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Re: Integrate vs Nintegrate for impulsive functions

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  • Subject: [mg61779] Re: Integrate vs Nintegrate for impulsive functions
  • From: Bill Rowe <readnewsciv at>
  • Date: Sat, 29 Oct 2005 01:32:47 -0400 (EDT)
  • Sender: owner-wri-mathgroup at

On 10/28/05 at 3:25 AM, pdesai1 at (Pratik Desai) wrote:

>Bill Rowe wrote:

>>Integrate will first get a symbolic answer then compute the final
>>answer by substituting the end points into the symbolic answer. It is
>>entirely possible this leads to problems even when the orginal
>>function being integrated has reasonable values over the range of

>>So, I would be inclined to accept the answer given by NIntegrate as
>>valid and reject the answer given by Integrate. But I would not
>>consider this to be a bug. Instead, I would chalk this up as one of
>>the issues with doing machine precision computations.

>I tried to increase the precision of my calculation (I hope this my
>understanding of your post is correct ), but to no avail.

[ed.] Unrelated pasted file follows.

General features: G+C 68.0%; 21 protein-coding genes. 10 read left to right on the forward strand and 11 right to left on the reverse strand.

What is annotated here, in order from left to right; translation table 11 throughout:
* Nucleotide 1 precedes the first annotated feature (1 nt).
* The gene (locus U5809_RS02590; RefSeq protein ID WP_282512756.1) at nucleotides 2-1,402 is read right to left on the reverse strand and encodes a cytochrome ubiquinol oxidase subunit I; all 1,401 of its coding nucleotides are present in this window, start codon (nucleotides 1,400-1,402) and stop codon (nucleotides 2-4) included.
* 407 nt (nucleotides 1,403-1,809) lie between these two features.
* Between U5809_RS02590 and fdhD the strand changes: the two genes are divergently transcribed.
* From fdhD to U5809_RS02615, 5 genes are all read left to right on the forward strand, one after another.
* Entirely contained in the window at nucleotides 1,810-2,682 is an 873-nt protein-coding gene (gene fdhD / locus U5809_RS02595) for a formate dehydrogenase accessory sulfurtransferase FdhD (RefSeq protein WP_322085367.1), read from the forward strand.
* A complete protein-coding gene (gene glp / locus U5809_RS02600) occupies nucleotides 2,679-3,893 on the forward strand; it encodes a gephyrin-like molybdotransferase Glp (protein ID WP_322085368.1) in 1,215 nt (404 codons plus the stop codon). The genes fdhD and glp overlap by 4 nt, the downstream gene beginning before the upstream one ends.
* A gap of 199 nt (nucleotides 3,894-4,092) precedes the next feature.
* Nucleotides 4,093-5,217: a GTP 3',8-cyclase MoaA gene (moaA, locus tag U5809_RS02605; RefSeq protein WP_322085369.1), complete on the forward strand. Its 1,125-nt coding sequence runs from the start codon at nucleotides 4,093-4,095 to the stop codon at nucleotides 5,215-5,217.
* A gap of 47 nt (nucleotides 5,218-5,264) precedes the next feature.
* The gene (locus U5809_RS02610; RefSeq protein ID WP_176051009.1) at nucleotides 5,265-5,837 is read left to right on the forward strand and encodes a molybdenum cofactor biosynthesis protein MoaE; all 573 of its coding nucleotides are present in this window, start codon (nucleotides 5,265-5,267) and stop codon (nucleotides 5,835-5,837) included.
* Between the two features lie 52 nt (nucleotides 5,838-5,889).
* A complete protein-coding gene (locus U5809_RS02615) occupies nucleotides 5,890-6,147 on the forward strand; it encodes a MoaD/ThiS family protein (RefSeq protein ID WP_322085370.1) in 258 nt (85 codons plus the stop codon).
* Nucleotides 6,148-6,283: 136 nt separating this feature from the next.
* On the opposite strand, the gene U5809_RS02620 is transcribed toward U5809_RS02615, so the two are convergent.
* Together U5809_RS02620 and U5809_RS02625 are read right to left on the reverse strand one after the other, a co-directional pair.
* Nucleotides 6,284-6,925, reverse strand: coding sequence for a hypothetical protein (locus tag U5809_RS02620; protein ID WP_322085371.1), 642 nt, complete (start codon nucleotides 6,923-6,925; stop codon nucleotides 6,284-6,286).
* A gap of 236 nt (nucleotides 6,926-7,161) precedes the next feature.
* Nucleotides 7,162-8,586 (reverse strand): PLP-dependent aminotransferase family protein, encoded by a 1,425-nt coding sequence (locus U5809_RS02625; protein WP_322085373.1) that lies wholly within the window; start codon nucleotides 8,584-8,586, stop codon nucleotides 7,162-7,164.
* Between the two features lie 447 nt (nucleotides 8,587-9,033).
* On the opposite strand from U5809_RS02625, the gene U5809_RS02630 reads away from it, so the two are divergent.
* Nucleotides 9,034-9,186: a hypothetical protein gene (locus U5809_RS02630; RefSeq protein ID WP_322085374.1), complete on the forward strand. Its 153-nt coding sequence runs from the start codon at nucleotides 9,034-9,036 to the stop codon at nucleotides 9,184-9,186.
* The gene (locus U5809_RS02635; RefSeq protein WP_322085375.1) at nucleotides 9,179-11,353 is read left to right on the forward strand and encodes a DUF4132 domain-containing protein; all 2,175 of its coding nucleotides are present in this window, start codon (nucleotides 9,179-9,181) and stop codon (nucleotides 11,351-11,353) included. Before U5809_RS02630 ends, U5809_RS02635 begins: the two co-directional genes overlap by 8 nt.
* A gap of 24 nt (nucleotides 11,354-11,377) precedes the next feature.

I should have been a bit clearer. My comments regarding machine precision are my best *guess* as to why there is a difference between the values returned by Integrate and NIntegrate. If this is the problem, increasing the precision enough will solve it. But, there is no easy way to determine how much is enough.

Another thing you could check is to see if Integrate returns different answers when you change the precision of the arguements. If there is an issue with machine precision the values should change.

In any case, I would definitely use NIntegrate at any time I wanted a numeric rather than symbolic answer. In general, NIntegrate runs faster with less memory requirements than Integrate. Additionally, it typically has less problems with machine precision. NIntegrate should only have issues with machine precision when the integrand needs higher precision to be evaluated correctly. Since Integrate produces a symbolic answer before evaluating it at the end points, problems with machine precision can occur even though evaluation of the integrand doesn't have significant issues.

Finally, based on other posts here and my experience, whenever there is a disagreement between Integrate and NIntegrate and there are no obvious problems such as discontinuities or singularities, I would take the value return by NIntegrate as being far more likely to be correct. And while I might increase the precision of the arguments as a diagnostic tool, I would not generally use this as a solution to the problem.
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